Many a time, as I’ve sat by myself at night when the sounds of the day have quietened down and noises of the night have become louder, such as that of the whooshing of the AC, or thud of the softly falling snow or rain, the zzzzzing of the ups and downs of voltage brightening or dimming the tubelight or the buzzzzz of a single mosquito trapped in the mosquito net, or the dulled sounds of boats in the fog or the frogs croaking outside with the glow worms, depending on which part of the world I am in, I’ve wondered what the blog means when the writing has or hasn’t come. Continue reading Home and the Blog→
A mind-boggling number very hard to grapple with for sure.
Our sheer numbers reminded me of a well known tale of Akbar and Birbal I came across recently on my flight back to the US from India. It was a version of the story in animation adapted for kids which I watched on the screen trapped in my little space in the sky.
There is nothing like sitting on a relatively empty commuter train and watching people lost in thought. And there is nothing like watching people lost in thought and seeing their thoughts grow and grow like nice little bubbles around their heads until someone comes in to take the next seat or the ticket collector comes by to burst the bubble.
Such are the kinds of thoughts even long commutes will allow shaped by constraints of place and time.
I have never seen the Taj Mahal awash with moonlight on a Full Moon day. Or the Great Pyramid in the desert rising in grandeur in the yellow sands in front of me. I have never heard the lion’s roar in the wild. Nor can I remember what it must have been like to have seen the ocean for the first time.
But I can imagine what some of it must feel like.
It must be sublime. It must be spellbounding. It must be a moment so full of wonder that it must be the most difficult to express anything at all at the moment.
Now imagine that the Taj is virtual with a discreet like button next to it. Also imagine that you are a virtual tourist on your way to another site of attraction.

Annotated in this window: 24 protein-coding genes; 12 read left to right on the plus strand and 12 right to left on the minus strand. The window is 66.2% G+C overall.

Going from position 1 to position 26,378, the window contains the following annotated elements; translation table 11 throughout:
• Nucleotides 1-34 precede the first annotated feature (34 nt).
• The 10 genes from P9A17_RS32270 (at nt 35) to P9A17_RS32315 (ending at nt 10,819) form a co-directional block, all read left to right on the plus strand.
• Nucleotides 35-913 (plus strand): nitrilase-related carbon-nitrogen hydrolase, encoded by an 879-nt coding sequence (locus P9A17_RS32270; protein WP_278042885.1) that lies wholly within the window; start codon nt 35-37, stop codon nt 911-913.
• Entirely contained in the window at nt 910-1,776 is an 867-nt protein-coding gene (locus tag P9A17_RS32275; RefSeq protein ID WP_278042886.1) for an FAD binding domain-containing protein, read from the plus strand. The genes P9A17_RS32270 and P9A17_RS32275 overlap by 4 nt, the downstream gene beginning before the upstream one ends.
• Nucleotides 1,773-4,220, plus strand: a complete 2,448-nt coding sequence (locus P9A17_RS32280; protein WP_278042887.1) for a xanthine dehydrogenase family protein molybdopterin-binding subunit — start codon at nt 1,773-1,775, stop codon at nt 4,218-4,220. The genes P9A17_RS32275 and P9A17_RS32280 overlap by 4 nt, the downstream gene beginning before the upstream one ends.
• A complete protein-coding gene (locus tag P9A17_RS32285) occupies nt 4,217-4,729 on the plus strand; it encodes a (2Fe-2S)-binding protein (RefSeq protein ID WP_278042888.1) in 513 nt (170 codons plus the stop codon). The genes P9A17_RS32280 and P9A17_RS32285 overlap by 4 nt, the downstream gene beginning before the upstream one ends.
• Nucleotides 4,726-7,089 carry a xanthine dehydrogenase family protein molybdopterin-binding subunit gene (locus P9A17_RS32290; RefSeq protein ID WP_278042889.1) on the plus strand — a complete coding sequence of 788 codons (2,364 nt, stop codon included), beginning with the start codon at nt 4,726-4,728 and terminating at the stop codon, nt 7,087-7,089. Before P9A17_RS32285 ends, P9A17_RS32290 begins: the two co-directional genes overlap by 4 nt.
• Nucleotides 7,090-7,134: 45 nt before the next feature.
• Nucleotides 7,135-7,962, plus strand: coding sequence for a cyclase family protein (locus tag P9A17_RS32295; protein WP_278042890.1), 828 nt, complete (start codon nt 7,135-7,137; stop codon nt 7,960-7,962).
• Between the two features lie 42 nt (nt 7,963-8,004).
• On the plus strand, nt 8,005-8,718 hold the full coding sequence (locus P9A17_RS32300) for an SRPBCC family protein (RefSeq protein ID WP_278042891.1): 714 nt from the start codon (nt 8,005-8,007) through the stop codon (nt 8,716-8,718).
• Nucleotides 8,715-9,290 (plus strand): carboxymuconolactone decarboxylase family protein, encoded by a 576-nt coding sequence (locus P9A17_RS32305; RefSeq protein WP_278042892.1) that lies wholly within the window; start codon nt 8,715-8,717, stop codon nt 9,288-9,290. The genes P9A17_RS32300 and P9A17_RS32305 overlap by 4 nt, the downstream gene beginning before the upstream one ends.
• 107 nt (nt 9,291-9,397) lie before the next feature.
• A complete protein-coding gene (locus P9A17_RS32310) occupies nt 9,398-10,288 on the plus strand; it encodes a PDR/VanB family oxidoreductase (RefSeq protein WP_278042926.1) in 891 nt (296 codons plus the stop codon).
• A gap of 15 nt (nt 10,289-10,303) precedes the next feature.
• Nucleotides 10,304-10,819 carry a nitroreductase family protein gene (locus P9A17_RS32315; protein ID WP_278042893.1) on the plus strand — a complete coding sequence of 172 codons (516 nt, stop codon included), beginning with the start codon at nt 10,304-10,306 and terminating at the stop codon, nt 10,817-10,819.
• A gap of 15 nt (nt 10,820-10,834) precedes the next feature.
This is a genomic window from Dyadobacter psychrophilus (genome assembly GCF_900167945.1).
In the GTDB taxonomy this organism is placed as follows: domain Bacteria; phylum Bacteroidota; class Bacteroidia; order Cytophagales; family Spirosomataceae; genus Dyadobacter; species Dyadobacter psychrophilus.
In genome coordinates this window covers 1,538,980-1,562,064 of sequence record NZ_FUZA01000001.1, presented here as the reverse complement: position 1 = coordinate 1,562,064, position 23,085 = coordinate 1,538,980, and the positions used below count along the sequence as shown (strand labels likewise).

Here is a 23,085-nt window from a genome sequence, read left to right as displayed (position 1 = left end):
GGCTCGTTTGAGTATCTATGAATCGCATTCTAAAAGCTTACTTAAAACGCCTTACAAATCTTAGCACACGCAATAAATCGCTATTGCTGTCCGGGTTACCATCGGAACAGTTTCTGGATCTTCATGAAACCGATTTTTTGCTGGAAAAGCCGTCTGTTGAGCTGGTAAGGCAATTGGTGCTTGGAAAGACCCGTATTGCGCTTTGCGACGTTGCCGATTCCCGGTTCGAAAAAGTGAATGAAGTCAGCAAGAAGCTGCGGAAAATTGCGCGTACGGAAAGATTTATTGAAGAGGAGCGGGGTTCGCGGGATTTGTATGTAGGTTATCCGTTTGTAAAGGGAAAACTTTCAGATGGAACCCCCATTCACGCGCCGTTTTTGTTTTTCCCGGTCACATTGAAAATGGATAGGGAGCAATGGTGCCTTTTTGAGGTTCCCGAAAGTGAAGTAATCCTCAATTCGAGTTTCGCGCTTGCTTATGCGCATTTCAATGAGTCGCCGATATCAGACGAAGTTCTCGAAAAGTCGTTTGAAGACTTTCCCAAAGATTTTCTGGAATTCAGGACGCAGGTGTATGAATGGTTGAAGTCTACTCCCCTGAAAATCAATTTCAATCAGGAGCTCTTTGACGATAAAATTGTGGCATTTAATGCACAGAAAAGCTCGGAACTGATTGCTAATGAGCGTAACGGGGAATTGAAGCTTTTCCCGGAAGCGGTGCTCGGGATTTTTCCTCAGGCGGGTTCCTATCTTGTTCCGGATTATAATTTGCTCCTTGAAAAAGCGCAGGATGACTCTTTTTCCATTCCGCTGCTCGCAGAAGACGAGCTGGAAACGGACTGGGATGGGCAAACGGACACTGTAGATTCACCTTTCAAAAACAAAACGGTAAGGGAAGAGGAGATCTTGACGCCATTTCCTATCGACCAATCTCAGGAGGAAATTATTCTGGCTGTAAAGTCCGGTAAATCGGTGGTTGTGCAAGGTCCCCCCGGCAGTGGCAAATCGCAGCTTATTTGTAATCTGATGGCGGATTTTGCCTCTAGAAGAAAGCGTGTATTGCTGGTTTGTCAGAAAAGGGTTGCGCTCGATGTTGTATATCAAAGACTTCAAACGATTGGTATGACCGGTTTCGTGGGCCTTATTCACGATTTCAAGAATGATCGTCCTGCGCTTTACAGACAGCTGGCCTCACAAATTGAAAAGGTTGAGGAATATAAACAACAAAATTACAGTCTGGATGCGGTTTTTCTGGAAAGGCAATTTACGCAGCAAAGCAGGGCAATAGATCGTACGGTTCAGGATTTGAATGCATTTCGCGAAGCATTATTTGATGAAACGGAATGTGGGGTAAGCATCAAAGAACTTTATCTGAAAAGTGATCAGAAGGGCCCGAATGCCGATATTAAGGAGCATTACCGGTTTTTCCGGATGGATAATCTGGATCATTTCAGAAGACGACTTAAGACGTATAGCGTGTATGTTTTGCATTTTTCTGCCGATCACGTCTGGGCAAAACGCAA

I chanced upon this piece by Elizabeth Gomez called My Life as an Engrish to English Translator a few days ago on the Freshly Pressed collection. I laughed hard and was touched by it and so I thought I’d share it with you. It relates a series of experiences where the writer, presumably Korean-American, had to keep “translating” her Korean mother’s hilarious “Engrish” on numerous occasions all through her childhood. But the light touch belies the seriousness behind it all–the episodes are really about a lot more. The post reminded me a lot of Amy Tan’s Mother Tongue. Continue reading A great post I read this week→
My way of life
Is fall’n into the sere, the yellow leaf;
Tomorrow, and tomorrow, and tomorrow,
Creeps in this petty pace from day to day,
To the last syllable of recorded time;
And all our yesterdays have lighted fools
The way to dusty death.
It was a highly dreaded day of bitterly anticipated cold, of polar vortices and chunks of ice on the water. The Hudson had frozen over like I had never seen it before next to New York City probably because they’d been breaking the ice with machines further upstream. Continue reading Requiem for a yellow leaf→
One of the reasons blogging feels so rewarding is because I know there are real people out there who are reading me. They leave their footprints behind on my page in many ways for which I am grateful. Continue reading My Top 5 Commenters of 2013→